Baracuta is part of the roots here at Stuarts London. From when our store first opened in 67’, we have stocked the iconic jackets that have been pivotal within the fashion, film and media industries since their inception. Baracuta is instantly recognisable for it’s silhouette, eye-catching tartan and it’s fit. It all started in 1937, this is when two brothers John and Isaac Miller set out to create a golfers jacket. However, the actual foundations for the Baracuta brand was formed in 1912 by the Miller family in Manchester - known for their rain jackets. The brothers wanted to create a jacket that would give golfers freedom of movement whilst taking their swing.
A lot went into the design of the G9 Jacket to ensure a jacket was created that would improve a golfer’s game, experience and movement. The innovative fastening approach was created to help shield the golfer from the weather as well as the high collar and strong inner lining. The cape structure on the back that is commonly known as the ‘Wing Back Umbrella’ or ‘Back Yoke’ offers the wearer an added flare of movement and structure. Inspired by the common umbrella, The back yoke is designed to get rid of the rain without compromising the overall look. The two front pockets were also deliberately designed to be oversized to perfectly fit golf balls and of course at a slant so they do not fall out. Even rubber strips were added to the cuffs of the sleeve to help the golfer avoid impact and restriction on their swing.
This is where the G9 was born, G for golf, 9 for 9 holes. Although the jacket was set to have exceptional athletic capabilities, it evolved into something much greater than they had imagined. The combination of their creative flare and innovation of fabrics meant that their jacket became a pivotal and iconic piece. The Fraser tartan created an immediate bold flare whilst the silhouette broke the norm. By the 50’s it exploded in the US, this is said to be because of the influence of major celebrities such as Ryan O’Neal sporting the jacket in films and TV. O’Neal even went on to become known for the G9 and that is how the ‘Harrington’ was born, named after his character ‘Rodney Harrington of Peyton Place.’
However, before the ‘Harrington’ was born, the Miller brothers still had work to undertake to become the household name we all know. Isaac Miller moved to America in 53’ and opened a sales office at the Empire State Building. The boys of the Ivy League, an unexpected wearer of the jacket, wear against the norms of suit and ties, instead they opted for the G9. Just as this culture was growing significantly, film posters started to appear all around the world with the G9 first and foremost. Steve Mcqueen was sporting the red G9 in 63’ in the Life Magazine and soon after, Elvis Presley wore the film King Creole. It is clear to see that the film industry played a pivotal role in the success of the G9 and even to this day in 2021, you can still spot a Baracuta a mile off. However, another important group that was attributed to the brand was the mods. The mods went on to adopt the Harrington jacket as part of their ‘uniform.’ With influence from musical trends and the ideals behind the construction of the jackets, Mod Culture was born. Soon the G9 Harrington really became a hallmark of the cultural times of the 70’s and 80’s. Throughout the years, the jacket was always prominent and still highly influential within TV & film to really create the culture it brought with it. By the 90’s and 00’s the jacket was once again rediscovered by the Brit-rick revival. Damon Albarn, Franz Ferdinand and Liam Gallagher were key leaders in this revival and brought the Harrington straight back into the spotlight. By 2008, the jacket was even the main garment for Bond himself (Quantum of Solace, played by Daniel Craig).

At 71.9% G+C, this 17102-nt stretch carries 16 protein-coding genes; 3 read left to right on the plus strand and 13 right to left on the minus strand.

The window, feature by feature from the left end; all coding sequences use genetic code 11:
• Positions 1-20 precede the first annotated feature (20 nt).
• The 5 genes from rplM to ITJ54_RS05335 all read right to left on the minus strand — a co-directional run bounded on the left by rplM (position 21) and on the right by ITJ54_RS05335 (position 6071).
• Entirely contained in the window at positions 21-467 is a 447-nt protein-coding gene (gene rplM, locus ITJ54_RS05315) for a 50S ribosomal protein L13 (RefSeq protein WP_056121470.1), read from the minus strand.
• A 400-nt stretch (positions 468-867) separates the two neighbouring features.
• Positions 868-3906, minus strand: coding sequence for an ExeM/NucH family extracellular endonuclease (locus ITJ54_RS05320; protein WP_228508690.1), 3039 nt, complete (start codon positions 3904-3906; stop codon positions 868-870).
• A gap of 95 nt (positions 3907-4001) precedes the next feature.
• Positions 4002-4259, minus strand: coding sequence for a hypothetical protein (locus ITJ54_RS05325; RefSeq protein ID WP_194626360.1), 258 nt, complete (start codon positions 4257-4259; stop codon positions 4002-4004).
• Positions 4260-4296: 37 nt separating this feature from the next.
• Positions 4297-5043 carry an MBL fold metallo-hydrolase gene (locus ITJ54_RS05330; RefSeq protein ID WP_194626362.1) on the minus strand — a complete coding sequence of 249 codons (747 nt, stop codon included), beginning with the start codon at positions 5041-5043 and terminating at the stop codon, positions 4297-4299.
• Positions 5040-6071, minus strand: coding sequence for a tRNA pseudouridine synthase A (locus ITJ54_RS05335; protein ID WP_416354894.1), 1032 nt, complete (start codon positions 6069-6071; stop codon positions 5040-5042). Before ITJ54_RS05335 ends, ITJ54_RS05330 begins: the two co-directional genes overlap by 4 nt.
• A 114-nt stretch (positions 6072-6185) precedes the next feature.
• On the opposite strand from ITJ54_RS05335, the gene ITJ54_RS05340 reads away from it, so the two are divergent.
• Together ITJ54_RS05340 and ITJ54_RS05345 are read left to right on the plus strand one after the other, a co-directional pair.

The G9 and G4 both share the classic Baracuta style with only minimal adjustments. The G4 jacket is a looser fit, compared to the G9 it does not have a ribbed hem or cuff giving it a looser silhouette for the wearer. The overall unique characteristics of the G9 are still prevalent throughout the G4 silhouette.
Throughout the years, imitators have come and gone, all failing to ride the wave of cultural phenomenon that is Baracuta. With introductions of new styles, the quality and functionality has always remained top of the game. The jacket to this day still holds the DNA from when it first began, it is made in England and the Fraser Tartan is still as bold as it was in it’s first ever construction. From film, to casual everyday wear - one thing that is unmistakable is that the design of Baracuta is a true symbol of British heritage wear and encompasses authenticity.